If for some reason iptables doesn’t appear to be running. You can check to see if the module is enabled. By issuing the following command: # lsmod |grep ip ipt_mac . You should get some form of output such as:


2691  1 ip_tables      28644  3 ipt_mac,ipt_state,iptable_filter


Hopefully you have IPtables installed and verified it’s active. For this initial example we will start by writing a basic rule set, which will act as a useful stateful packet inspection firewall.


At a prompt type in:


# iptables -F iptables -P INPUT DROP iptables -P FORWARD DROP iptables -P OUTPUT ACCEPT iptables -A INPUT -i lo -j ACCEPT iptables -A INPUT -m state –state ESTABLISHED,RELATED -j ACCEPT


You can view the newly created rules as mentioned with: iptables –L . Which should output:


Chain INPUT (policy DROP 0 packets, 0 bytes)  pkts bytes target     prot opt in     out     source               destination     0     0 ACCEPT     all  —  lo     any     anywhere             anywhere     0     0 ACCEPT     all  —  any    any     anywhere             anywhere            state RELATED,ESTABLISHED  Chain FORWARD (policy DROP 0 packets, 0 bytes)  pkts bytes target     prot opt in     out     source               destination  Chain OUTPUT (policy ACCEPT 0 packets, 0 bytes)  pkts bytes target     prot opt in     out     source               destination


That wasn’t too difficult was it :-). We now have a very simple SPI firewall. The rules you typed out will permit all outgoing traffic but also block (or deny) all incoming traffic, along with forwarded traffic.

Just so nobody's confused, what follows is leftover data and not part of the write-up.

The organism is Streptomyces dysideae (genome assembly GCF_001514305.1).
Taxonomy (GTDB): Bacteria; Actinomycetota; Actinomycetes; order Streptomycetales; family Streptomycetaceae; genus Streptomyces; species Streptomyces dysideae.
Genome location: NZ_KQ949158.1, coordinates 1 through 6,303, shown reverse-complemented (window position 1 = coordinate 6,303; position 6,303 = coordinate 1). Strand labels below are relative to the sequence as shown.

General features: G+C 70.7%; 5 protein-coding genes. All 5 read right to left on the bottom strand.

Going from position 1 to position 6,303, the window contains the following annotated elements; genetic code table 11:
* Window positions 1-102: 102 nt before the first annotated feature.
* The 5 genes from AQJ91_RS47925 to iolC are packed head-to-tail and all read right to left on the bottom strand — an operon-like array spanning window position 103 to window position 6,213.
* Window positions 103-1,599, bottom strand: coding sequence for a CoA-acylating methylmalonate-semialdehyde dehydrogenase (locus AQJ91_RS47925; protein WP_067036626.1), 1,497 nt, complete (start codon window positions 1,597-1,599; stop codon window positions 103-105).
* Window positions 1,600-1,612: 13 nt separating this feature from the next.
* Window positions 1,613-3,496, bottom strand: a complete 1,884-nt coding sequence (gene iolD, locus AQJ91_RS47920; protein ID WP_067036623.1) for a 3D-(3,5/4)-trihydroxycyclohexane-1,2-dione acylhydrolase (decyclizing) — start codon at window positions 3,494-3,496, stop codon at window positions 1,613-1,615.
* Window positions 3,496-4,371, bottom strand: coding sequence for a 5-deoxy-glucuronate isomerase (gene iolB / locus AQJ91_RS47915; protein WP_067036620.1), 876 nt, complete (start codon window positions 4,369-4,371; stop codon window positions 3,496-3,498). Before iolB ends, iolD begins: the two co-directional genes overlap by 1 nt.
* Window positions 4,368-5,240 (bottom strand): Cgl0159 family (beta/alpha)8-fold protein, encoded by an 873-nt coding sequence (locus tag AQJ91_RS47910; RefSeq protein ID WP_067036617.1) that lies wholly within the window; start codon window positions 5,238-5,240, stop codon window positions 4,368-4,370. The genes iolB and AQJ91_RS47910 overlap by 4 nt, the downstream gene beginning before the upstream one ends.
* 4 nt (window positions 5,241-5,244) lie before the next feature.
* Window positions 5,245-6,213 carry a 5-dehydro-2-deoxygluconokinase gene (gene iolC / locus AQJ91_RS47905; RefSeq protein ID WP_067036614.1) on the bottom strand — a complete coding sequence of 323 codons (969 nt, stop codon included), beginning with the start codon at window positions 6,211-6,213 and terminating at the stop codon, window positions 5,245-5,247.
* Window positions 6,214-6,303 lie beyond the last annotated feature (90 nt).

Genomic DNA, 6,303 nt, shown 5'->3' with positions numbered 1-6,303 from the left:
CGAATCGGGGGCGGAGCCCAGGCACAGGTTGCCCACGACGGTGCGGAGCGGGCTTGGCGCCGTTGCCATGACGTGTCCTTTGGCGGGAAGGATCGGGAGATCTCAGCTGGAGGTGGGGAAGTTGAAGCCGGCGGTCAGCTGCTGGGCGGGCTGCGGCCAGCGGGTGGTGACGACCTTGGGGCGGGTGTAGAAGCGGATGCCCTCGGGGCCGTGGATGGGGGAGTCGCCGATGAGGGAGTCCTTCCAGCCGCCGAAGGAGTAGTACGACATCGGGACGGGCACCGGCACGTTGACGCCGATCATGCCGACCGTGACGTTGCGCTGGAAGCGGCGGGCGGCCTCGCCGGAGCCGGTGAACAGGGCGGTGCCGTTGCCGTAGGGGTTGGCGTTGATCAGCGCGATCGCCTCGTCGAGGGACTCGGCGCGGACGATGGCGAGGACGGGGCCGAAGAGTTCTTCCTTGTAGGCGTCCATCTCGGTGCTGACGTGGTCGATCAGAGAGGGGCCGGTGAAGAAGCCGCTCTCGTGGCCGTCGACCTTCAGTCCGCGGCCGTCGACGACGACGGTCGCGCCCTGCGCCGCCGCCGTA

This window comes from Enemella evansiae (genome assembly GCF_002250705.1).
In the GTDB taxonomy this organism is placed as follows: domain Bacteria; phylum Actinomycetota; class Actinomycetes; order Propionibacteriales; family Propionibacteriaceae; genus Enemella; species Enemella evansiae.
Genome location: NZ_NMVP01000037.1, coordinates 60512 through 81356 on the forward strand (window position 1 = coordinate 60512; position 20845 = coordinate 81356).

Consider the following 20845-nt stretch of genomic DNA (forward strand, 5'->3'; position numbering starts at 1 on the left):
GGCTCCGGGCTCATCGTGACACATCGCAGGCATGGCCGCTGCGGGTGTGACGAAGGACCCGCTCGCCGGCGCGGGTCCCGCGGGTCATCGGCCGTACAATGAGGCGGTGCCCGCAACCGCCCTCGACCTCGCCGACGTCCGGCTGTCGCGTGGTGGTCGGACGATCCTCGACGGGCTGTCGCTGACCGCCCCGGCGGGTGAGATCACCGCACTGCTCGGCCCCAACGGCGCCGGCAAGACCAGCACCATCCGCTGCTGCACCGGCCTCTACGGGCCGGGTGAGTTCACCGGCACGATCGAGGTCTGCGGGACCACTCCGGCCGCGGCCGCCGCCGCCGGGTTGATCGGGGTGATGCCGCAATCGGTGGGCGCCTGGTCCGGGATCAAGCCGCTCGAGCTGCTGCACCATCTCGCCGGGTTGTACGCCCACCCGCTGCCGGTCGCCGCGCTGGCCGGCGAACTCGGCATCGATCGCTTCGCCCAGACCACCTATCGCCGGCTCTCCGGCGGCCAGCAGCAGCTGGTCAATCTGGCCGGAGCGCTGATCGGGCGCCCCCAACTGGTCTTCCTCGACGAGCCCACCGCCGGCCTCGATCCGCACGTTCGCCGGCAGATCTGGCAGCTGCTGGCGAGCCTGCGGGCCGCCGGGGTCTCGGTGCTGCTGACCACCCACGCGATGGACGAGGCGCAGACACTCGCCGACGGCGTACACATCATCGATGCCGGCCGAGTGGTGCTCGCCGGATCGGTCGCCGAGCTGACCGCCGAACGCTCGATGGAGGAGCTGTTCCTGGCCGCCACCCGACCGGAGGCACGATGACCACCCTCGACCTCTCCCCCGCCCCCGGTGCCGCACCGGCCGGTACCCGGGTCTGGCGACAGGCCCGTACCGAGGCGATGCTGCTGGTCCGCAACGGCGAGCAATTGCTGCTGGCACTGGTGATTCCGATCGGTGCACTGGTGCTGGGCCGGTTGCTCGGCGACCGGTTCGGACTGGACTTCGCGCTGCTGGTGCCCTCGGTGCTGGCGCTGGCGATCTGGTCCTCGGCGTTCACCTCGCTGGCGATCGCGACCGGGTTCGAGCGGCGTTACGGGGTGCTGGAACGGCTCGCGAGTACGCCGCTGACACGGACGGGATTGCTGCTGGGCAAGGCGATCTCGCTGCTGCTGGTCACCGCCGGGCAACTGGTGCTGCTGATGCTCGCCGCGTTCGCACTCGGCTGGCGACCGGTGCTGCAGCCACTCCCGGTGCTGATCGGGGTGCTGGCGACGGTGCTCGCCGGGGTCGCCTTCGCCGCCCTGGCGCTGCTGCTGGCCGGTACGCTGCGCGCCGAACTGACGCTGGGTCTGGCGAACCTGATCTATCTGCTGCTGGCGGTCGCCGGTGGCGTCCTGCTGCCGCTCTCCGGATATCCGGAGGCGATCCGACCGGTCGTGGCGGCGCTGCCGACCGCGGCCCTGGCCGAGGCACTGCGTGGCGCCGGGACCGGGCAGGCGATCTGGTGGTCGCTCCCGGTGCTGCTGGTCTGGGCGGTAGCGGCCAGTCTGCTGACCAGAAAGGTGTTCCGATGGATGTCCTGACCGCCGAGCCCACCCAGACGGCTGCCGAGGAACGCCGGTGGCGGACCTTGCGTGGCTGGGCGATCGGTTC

To help understand the commands entered. I will briefly explain them:


– [iptables –F]: This command with the –F switch. Means to erase all existing rules. So that you start from scratch & ensures no current rules will cause any conflicts.


– [iptables –P Input Drop]: Using the –P sets a default rule. So we have set the Input table to Drop packets. In English this means that if a packet does not match up with any other rule in the list. Then the packet will get dropped or ignored.


– [iptables –P Forward Drop]: As above we’ve set a default rule. That any network packets being forwarded should be automatically ignored. Since we haven’t setup the system to act as a router. There’s no need to forward any traffic on.


– [iptables –P Output Accept]: Again a default rule. This simply means that any network traffic leaving our computer should automatically be accepted or allowed to pass. Since normally we know the software we run to be safe.

Now that we have set our defaults. The last few lines define slightly more specific filtering.